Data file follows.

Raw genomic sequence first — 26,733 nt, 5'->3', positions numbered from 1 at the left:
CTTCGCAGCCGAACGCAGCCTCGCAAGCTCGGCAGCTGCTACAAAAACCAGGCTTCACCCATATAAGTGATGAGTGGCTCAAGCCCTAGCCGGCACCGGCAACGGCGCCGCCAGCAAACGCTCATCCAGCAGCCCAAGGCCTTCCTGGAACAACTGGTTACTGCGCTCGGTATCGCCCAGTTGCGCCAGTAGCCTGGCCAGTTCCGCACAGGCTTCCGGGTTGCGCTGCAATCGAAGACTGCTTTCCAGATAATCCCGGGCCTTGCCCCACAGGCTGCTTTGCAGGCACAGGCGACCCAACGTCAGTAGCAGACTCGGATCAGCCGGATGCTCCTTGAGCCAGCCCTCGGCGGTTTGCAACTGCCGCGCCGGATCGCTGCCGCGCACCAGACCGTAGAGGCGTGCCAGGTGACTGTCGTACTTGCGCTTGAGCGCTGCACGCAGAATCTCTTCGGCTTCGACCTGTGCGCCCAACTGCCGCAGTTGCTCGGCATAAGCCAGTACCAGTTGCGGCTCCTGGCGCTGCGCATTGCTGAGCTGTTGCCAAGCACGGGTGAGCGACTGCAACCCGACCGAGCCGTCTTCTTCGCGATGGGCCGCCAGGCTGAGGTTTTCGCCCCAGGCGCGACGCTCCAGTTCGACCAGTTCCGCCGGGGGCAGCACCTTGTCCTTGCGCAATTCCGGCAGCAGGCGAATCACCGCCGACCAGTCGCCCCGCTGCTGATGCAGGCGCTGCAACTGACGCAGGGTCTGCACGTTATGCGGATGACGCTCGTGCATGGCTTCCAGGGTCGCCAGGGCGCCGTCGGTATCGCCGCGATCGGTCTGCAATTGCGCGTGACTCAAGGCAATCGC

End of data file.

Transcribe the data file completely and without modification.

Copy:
Raw genomic sequence first — 26,733 nt, 5'->3', positions numbered from 1 at the left:
CTTCGCAGCCGAACGCAGCCTCGCAAGCTCGGCAGCTGCTACAAAAACCAGGCTTCACCCATATAAGTGATGAGTGGCTCAAGCCCTAGCCGGCACCGGCAACGGCGCCGCCAGCAAACGCTCATCCAGCAGCCCAAGGCCTTCCTGGAACAACTGGTTACTGCGCTCGGTATCGCCCAGTTGCGCCAGTAGCCTGGCCAGTTCCGCACAGGCTTCCGGGTTGCGCTGCAATCGAAGACTGCTTTCCAGATAATCCCGGGCCTTGCCCCACAGGCTGCTTTGCAGGCACAGGCGACCCAACGTCAGTAGCAGACTCGGATCAGCCGGATGCTCCTTGAGCCAGCCCTCGGCGGTTTGCAACTGCCGCGCCGGATCGCTGCCGCGCACCAGACCGTAGAGGCGTGCCAGGTGACTGTCGTACTTGCGCTTGAGCGCTGCACGCAGAATCTCTTCGGCTTCGACCTGTGCGCCCAACTGCCGCAGTTGCTCGGCATAAGCCAGTACCAGTTGCGGCTCCTGGCGCTGCGCATTGCTGAGCTGTTGCCAAGCACGGGTGAGCGACTGCAACCCGACCGAGCCGTCTTCTTCGCGATGGGCCGCCAGGCTGAGGTTTTCGCCCCAGGCGCGACGCTCCAGTTCGACCAGTTCCGCCGGGGGCAGCACCTTGTCCTTGCGCAATTCCGGCAGCAGGCGAATCACCGCCGACCAGTCGCCCCGCTGCTGATGCAGGCGCTGCAACTGACGCAGGGTCTGCACGTTATGCGGATGACGCTCGTGCATGGCTTCCAGGGTCGCCAGGGCGCCGTCGGTATCGCCGCGATCGGTCTGCAATTGCGCGTGACTCAAGGCAATCGC